The Mentorist

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Too Much of a Good Thing: The Art of Hanging Up

I have a friend in the ‘service biz’ who knows he’s got a problem.

As a partner at one of Boston’s largest law firms, his world is ruled by clients:   At times when most people are sleeping — and at places where most people are loafing — he’s talking to clients, thinking about clients or doing work for clients.

Nothing new about that.

But my friend’s clients often come to like him so much they start calling simply to shoot the breeze or share their half-baked, ‘get-rich-quick’ ideas.

Being a well-bred sort, my friend doesn’t know how to get off the phone once these client feel-good conversations run on past their ‘sell-by dates.’  Meanwhile, work that needs doing right now piles higher, and another day at the office has been extended deep into the night. Continue reading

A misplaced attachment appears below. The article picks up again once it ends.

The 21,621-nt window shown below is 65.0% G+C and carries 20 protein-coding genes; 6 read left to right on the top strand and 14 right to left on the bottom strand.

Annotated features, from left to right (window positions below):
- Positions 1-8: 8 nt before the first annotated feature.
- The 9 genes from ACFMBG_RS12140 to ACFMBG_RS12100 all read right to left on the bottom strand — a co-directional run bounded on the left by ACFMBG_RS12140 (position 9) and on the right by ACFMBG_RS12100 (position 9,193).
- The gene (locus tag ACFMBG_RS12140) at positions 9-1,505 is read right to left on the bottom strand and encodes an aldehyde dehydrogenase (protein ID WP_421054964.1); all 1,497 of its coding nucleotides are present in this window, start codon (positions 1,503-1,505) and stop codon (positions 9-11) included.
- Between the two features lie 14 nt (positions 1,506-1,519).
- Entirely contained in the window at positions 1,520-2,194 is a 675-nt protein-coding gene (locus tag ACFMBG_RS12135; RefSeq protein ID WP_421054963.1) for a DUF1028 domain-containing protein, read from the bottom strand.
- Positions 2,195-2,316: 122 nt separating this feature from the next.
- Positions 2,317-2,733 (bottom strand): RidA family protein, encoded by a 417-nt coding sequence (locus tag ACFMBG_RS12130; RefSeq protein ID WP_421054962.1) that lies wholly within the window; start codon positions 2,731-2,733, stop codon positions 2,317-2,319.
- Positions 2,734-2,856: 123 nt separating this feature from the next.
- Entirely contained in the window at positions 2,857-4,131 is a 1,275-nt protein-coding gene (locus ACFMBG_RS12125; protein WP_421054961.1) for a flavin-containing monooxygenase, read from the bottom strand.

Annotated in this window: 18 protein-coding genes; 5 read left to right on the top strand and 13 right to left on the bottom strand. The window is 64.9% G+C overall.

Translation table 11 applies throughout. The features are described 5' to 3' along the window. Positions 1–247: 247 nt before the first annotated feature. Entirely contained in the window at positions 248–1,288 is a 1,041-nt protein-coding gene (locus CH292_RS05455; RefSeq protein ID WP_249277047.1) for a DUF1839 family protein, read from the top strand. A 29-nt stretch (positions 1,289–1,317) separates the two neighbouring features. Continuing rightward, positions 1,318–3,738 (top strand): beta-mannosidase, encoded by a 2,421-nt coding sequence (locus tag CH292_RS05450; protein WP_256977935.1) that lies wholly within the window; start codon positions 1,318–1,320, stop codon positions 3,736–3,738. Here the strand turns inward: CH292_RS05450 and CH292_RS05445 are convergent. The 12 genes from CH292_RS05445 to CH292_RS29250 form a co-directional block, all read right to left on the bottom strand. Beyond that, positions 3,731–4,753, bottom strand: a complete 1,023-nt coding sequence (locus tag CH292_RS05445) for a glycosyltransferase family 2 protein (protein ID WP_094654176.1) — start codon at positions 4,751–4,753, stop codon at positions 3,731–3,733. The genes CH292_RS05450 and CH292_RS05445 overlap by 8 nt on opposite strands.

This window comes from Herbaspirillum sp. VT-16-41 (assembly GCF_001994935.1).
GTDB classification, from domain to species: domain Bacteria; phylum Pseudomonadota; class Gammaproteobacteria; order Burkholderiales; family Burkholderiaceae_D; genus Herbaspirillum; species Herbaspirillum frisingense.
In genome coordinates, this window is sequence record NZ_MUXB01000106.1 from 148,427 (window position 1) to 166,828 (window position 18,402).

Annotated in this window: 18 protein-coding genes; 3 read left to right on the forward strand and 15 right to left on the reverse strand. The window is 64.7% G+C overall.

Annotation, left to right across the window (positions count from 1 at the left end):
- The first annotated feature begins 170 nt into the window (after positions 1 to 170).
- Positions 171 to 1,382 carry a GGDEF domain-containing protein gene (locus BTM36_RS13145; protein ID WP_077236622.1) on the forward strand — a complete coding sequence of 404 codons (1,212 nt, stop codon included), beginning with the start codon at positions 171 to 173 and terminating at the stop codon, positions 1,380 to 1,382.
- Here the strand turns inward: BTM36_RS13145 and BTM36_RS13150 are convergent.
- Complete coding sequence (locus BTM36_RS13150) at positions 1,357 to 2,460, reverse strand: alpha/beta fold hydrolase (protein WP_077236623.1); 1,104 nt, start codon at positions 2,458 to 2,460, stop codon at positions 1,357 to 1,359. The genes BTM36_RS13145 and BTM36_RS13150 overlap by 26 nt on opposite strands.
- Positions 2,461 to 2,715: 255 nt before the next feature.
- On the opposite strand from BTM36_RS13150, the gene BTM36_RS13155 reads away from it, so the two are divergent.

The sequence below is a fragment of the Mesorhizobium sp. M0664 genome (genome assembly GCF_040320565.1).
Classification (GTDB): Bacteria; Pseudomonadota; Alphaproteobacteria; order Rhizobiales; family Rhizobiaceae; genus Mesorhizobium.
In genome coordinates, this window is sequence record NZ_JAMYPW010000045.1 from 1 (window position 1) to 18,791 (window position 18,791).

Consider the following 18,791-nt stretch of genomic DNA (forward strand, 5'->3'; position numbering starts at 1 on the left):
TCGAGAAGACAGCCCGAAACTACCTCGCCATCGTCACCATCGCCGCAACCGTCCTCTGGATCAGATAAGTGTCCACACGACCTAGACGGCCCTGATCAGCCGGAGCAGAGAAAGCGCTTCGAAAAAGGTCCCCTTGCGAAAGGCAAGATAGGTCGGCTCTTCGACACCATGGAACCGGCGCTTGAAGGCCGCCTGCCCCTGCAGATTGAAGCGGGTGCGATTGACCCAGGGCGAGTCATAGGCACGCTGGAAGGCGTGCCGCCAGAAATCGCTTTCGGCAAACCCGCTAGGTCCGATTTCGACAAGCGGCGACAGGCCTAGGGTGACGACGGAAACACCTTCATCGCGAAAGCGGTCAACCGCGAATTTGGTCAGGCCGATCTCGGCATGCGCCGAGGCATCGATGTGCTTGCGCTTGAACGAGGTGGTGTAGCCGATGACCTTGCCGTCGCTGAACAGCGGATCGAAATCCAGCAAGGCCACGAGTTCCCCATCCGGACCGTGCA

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From the Client’s Chair: 50 Ways to Lose Your Client — Method #1

‘From the Client’s Chair’ is a blog post series that explores some of the ways law firms ‘misfire’ when trying to win — and keep — business.  The observations are based on my experiences as a General Counsel ‘client’ who has selected and worked with hundreds of law firms over the years. So, let’s turn to…

The $30,000 Memo

Sometimes the client wants to buy experience.

My company was planning to sign a major contract negotiated by the Legal Team I headed.  The negotiations had been arduous [that’s what happens when the other side has all the power], yet we’d managed to protect the company from an unreasonable amount of liability.

Or had we? Continue reading

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Free-Range Chickens? Good. Free-Range References? Not.

Let’s imagine you really want that job.  Then let’s imagine your ‘dream employer’ remains interested enough in you to ask for references.

If you’re like most people who ask me to fill the reference role, you’ll send an e-mail that reads something like this:  ‘Hi, [reference’s name] — I’m interviewing for a position as [X] at [Company Y].  May I use you as a reference?  [Company Y’s HR Director] will be calling you.  Thanks!’

Oh, really?

There are several things wrong with this picture. Let me list the ‘biggies’: Continue reading